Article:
World Population Growth, 1950–2050

Source: United Nations Population Division, World Population Prospects, The 2008 Revision.

Teachers Guide: Discussion questions

Question and Answer: Has the world's population changed much over time?

For the last 50 years, world population multiplied more rapidly than ever before, and more rapidly than it is projected to grow in the future. In 1950, the world had 2.5 billion people; and in 2005, the world had 6.5 billion people. By 2050, this number could rise to more than 9 billion (see chart "World Population Growth, 1950-2050").

Anthropologists believe the human species dates back at least 3 million years. For most of our history, these distant ancestors lived a precarious existence as hunters and gatherers. This way of life kept their total numbers small, probably less than 10 million. However, as agriculture was introduced, communities evolved that could support more people.

World population expanded to about 300 million by A.D. 1 and continued to grow at a moderate rate. But after the start of the Industrial Revolution in the 18th century, living standards rose and widespread famines and epidemics diminished in some regions. Population growth accelerated. The population climbed to about 760 million in 1750 and reached 1 billion around 1800.

World Population Distribution by Region, 1800–2050

Source: United Nations Population Division, Briefing Packet, 1998 Revision of World Population Prospects; and World Population Prospects, The 2006 Revision.

In 1800, the vast majority of the world's population (85 percent) resided in Asia and Europe, with 65 percent in Asia alone (see chart, "World Population Distribution by Region, 1800–2050"). By 1900, Europe's share of world population had risen to 25 percent, fueled by the population increase that accompanied the Industrial Revolution. Some of this growth spilled over to the Americas, increasing their share of the world total.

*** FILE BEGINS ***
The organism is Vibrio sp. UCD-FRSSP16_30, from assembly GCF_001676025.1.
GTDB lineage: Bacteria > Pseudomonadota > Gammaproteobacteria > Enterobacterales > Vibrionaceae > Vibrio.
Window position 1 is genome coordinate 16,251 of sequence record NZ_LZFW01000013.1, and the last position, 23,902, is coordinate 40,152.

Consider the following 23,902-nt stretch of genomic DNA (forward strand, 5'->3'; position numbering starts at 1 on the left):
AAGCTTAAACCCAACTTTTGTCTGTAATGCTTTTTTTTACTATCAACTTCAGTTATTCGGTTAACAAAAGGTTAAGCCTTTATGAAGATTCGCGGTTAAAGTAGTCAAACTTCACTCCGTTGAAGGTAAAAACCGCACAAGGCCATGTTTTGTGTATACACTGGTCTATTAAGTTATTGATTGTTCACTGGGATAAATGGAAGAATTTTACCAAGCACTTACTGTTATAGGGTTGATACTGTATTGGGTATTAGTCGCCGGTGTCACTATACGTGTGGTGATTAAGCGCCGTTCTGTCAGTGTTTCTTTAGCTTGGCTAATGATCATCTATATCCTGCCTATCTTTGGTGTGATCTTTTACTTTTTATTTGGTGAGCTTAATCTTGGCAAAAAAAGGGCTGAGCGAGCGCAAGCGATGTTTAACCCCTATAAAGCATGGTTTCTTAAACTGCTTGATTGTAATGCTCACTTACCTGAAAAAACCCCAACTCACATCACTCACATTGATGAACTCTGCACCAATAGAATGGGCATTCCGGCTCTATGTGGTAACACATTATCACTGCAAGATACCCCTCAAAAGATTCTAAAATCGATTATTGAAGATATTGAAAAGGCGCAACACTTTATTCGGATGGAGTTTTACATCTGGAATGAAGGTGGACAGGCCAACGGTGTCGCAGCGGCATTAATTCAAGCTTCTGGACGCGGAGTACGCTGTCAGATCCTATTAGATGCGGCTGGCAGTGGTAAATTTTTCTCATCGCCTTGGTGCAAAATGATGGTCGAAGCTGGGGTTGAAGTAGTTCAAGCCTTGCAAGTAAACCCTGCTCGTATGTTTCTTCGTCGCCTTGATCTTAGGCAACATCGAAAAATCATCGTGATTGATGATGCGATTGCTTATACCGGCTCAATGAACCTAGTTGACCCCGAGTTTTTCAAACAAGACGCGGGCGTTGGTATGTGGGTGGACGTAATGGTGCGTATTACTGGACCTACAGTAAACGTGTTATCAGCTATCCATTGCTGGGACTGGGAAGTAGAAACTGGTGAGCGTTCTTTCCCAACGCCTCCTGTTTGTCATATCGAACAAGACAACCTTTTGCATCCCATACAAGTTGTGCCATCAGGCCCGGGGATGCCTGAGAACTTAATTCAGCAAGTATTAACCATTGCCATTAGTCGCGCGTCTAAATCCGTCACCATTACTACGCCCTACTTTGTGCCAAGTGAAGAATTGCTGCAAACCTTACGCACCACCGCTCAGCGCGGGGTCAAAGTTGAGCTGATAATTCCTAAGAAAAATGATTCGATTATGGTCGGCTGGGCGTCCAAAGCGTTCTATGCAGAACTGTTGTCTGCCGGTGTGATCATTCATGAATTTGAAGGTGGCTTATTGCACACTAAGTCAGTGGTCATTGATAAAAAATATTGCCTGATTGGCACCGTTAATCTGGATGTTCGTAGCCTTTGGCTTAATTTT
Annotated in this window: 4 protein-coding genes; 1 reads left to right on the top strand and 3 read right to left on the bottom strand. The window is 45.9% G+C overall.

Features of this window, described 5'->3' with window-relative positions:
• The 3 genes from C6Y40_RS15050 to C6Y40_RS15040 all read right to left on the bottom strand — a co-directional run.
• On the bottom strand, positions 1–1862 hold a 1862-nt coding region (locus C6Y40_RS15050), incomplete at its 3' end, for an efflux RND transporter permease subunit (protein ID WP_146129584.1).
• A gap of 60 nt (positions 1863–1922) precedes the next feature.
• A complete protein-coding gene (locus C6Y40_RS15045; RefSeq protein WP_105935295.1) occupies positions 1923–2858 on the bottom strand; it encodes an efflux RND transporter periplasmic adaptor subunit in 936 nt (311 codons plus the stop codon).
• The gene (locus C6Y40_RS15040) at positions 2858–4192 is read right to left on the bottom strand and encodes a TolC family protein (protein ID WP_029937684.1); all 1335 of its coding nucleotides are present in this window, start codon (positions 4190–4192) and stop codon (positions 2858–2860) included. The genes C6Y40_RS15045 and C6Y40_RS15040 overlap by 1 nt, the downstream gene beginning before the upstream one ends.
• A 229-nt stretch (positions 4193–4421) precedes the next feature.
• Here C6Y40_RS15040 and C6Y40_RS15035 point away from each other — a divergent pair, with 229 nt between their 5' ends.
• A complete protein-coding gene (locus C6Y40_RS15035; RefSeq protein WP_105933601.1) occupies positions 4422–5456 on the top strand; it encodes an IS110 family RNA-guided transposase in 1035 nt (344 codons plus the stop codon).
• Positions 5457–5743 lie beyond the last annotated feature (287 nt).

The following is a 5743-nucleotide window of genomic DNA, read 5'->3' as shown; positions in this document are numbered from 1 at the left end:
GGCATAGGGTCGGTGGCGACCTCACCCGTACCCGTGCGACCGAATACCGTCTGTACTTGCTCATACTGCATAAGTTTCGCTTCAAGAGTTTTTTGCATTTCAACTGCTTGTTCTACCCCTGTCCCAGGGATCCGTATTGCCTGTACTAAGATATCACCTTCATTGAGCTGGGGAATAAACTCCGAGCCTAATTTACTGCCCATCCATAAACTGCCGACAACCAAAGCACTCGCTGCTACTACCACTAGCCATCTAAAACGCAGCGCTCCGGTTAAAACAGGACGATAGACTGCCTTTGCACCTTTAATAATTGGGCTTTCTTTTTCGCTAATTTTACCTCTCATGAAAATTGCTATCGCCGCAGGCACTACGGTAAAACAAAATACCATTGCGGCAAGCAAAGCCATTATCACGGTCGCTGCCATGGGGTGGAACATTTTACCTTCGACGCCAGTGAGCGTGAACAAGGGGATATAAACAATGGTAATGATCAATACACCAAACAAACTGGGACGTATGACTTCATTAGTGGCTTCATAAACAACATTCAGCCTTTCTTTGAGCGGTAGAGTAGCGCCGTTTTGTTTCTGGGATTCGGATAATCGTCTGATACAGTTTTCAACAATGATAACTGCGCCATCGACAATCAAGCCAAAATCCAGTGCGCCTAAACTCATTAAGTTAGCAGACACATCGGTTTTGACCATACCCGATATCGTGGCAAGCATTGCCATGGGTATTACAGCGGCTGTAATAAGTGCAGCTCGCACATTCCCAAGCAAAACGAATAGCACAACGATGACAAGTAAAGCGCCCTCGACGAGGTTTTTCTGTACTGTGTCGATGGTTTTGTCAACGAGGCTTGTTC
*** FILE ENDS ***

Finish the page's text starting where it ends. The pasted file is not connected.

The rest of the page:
World population growth accelerated after World War II, when the population of less developed countries began to increase dramatically. After millions of years of extremely slow growth, the human population indeed grew explosively, doubling again and again; a billion people were added between 1960 and 1975; another billion were added between 1975 and 1987. Throughout the 20th century each additional billion has been achieved in a shorter period of time. Human population entered the 20th century with 1.6 billion people and left the century with 6.1 billion.

The growth of the last 200 years appears explosive on the historical timeline. The overall effects of this growth on living standards, resource use, and the environment will continue to change the world landscape long after.

Exponential Growth

As long ago as 1789, Thomas Malthus studied the nature of population growth in Europe. He claimed that population was increasing faster than food production, and he feared eventual global starvation. Of course he could not foresee how modern technology would expand food production, but his observations about how populations increase were important. Population grows geometrically (1, 2, 4, 8 …), rather than arithmetically (1, 2, 3, 4 …), which is why the numbers can increase so quickly.

A story said to have originated in Persia offers a classic example of exponential growth. It tells of a clever courtier who presented a beautiful chess set to his king and in return asked only that the king give him one grain of rice for the first square, two grains, or double the amount, for the second square, four grains (or double again) for the third, and so forth. The king, not being mathematically inclined, agreed and ordered the rice to be brought from storage. The eighth square required 128 grains, the 12th took more than one pound. Long before reaching the 64th square, every grain of rice in the kingdom had been used. Even today, the total world rice production would not be enough to meet the amount required for the final square of the chessboard. The secret to understanding the arithmetic is that the rate of growth (doubling for each square) applies to an ever-expanding amount of rice, so the number of grains added with each doubling goes up, even though the rate of growth is constant.